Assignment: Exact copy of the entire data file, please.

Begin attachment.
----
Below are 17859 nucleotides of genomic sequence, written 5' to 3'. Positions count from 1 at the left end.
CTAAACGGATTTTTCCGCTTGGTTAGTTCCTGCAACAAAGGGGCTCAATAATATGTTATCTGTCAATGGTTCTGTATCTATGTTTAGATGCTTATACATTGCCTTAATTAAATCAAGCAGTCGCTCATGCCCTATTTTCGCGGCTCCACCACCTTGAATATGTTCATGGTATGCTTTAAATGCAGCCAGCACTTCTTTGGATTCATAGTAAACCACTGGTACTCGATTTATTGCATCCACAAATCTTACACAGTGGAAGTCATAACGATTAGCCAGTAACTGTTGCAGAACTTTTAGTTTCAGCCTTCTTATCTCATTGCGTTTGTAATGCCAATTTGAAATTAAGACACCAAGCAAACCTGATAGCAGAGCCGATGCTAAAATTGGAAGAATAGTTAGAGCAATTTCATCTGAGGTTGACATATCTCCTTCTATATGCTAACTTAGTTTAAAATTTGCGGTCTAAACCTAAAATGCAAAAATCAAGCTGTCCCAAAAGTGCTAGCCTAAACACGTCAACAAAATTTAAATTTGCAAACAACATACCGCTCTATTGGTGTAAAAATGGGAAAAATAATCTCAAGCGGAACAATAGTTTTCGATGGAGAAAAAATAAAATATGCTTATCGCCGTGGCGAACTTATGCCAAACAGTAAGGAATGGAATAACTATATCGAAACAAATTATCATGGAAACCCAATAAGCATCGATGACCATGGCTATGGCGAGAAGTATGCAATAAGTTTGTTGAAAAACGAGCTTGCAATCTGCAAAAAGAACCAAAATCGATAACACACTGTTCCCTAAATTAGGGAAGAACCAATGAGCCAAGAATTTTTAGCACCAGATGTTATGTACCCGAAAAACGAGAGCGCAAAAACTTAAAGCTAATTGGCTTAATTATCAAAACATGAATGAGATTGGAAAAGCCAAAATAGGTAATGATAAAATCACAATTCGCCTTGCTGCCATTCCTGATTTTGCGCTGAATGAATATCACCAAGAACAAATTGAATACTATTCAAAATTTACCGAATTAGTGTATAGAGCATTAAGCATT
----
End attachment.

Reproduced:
Below are 17859 nucleotides of genomic sequence, written 5' to 3'. Positions count from 1 at the left end.
CTAAACGGATTTTTCCGCTTGGTTAGTTCCTGCAACAAAGGGGCTCAATAATATGTTATCTGTCAATGGTTCTGTATCTATGTTTAGATGCTTATACATTGCCTTAATTAAATCAAGCAGTCGCTCATGCCCTATTTTCGCGGCTCCACCACCTTGAATATGTTCATGGTATGCTTTAAATGCAGCCAGCACTTCTTTGGATTCATAGTAAACCACTGGTACTCGATTTATTGCATCCACAAATCTTACACAGTGGAAGTCATAACGATTAGCCAGTAACTGTTGCAGAACTTTTAGTTTCAGCCTTCTTATCTCATTGCGTTTGTAATGCCAATTTGAAATTAAGACACCAAGCAAACCTGATAGCAGAGCCGATGCTAAAATTGGAAGAATAGTTAGAGCAATTTCATCTGAGGTTGACATATCTCCTTCTATATGCTAACTTAGTTTAAAATTTGCGGTCTAAACCTAAAATGCAAAAATCAAGCTGTCCCAAAAGTGCTAGCCTAAACACGTCAACAAAATTTAAATTTGCAAACAACATACCGCTCTATTGGTGTAAAAATGGGAAAAATAATCTCAAGCGGAACAATAGTTTTCGATGGAGAAAAAATAAAATATGCTTATCGCCGTGGCGAACTTATGCCAAACAGTAAGGAATGGAATAACTATATCGAAACAAATTATCATGGAAACCCAATAAGCATCGATGACCATGGCTATGGCGAGAAGTATGCAATAAGTTTGTTGAAAAACGAGCTTGCAATCTGCAAAAAGAACCAAAATCGATAACACACTGTTCCCTAAATTAGGGAAGAACCAATGAGCCAAGAATTTTTAGCACCAGATGTTATGTACCCGAAAAACGAGAGCGCAAAAACTTAAAGCTAATTGGCTTAATTATCAAAACATGAATGAGATTGGAAAAGCCAAAATAGGTAATGATAAAATCACAATTCGCCTTGCTGCCATTCCTGATTTTGCGCTGAATGAATATCACCAAGAACAAATTGAATACTATTCAAAATTTACCGAATTAGTGTATAGAGCATTAAGCATT